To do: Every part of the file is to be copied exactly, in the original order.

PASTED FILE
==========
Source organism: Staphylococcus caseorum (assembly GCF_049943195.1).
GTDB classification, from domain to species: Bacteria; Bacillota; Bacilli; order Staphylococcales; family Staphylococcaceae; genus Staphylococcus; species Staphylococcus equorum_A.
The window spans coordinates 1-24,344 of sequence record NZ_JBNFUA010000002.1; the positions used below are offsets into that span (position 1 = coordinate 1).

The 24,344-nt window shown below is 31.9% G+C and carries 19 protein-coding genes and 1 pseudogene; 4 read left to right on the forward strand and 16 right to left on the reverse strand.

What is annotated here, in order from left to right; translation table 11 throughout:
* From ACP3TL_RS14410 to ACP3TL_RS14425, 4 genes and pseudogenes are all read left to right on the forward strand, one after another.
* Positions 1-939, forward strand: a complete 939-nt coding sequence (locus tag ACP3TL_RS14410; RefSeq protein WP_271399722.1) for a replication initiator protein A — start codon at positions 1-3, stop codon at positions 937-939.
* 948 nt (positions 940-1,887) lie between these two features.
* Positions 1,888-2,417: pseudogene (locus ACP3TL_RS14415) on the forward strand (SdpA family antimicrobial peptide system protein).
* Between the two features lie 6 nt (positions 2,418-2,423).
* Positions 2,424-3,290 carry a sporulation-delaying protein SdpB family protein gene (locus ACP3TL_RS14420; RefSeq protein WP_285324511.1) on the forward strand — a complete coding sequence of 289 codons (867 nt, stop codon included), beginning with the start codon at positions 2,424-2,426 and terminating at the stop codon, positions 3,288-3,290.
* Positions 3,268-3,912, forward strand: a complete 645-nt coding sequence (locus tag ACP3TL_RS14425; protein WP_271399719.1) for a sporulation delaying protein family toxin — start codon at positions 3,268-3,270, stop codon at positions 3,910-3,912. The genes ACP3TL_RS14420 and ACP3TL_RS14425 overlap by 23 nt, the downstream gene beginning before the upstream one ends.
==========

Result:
Source organism: Staphylococcus caseorum (assembly GCF_049943195.1).
GTDB classification, from domain to species: Bacteria; Bacillota; Bacilli; order Staphylococcales; family Staphylococcaceae; genus Staphylococcus; species Staphylococcus equorum_A.
The window spans coordinates 1-24,344 of sequence record NZ_JBNFUA010000002.1; the positions used below are offsets into that span (position 1 = coordinate 1).

The 24,344-nt window shown below is 31.9% G+C and carries 19 protein-coding genes and 1 pseudogene; 4 read left to right on the forward strand and 16 right to left on the reverse strand.

What is annotated here, in order from left to right; translation table 11 throughout:
* From ACP3TL_RS14410 to ACP3TL_RS14425, 4 genes and pseudogenes are all read left to right on the forward strand, one after another.
* Positions 1-939, forward strand: a complete 939-nt coding sequence (locus tag ACP3TL_RS14410; RefSeq protein WP_271399722.1) for a replication initiator protein A — start codon at positions 1-3, stop codon at positions 937-939.
* 948 nt (positions 940-1,887) lie between these two features.
* Positions 1,888-2,417: pseudogene (locus ACP3TL_RS14415) on the forward strand (SdpA family antimicrobial peptide system protein).
* Between the two features lie 6 nt (positions 2,418-2,423).
* Positions 2,424-3,290 carry a sporulation-delaying protein SdpB family protein gene (locus ACP3TL_RS14420; RefSeq protein WP_285324511.1) on the forward strand — a complete coding sequence of 289 codons (867 nt, stop codon included), beginning with the start codon at positions 2,424-2,426 and terminating at the stop codon, positions 3,288-3,290.
* Positions 3,268-3,912, forward strand: a complete 645-nt coding sequence (locus tag ACP3TL_RS14425; protein WP_271399719.1) for a sporulation delaying protein family toxin — start codon at positions 3,268-3,270, stop codon at positions 3,910-3,912. The genes ACP3TL_RS14420 and ACP3TL_RS14425 overlap by 23 nt, the downstream gene beginning before the upstream one ends.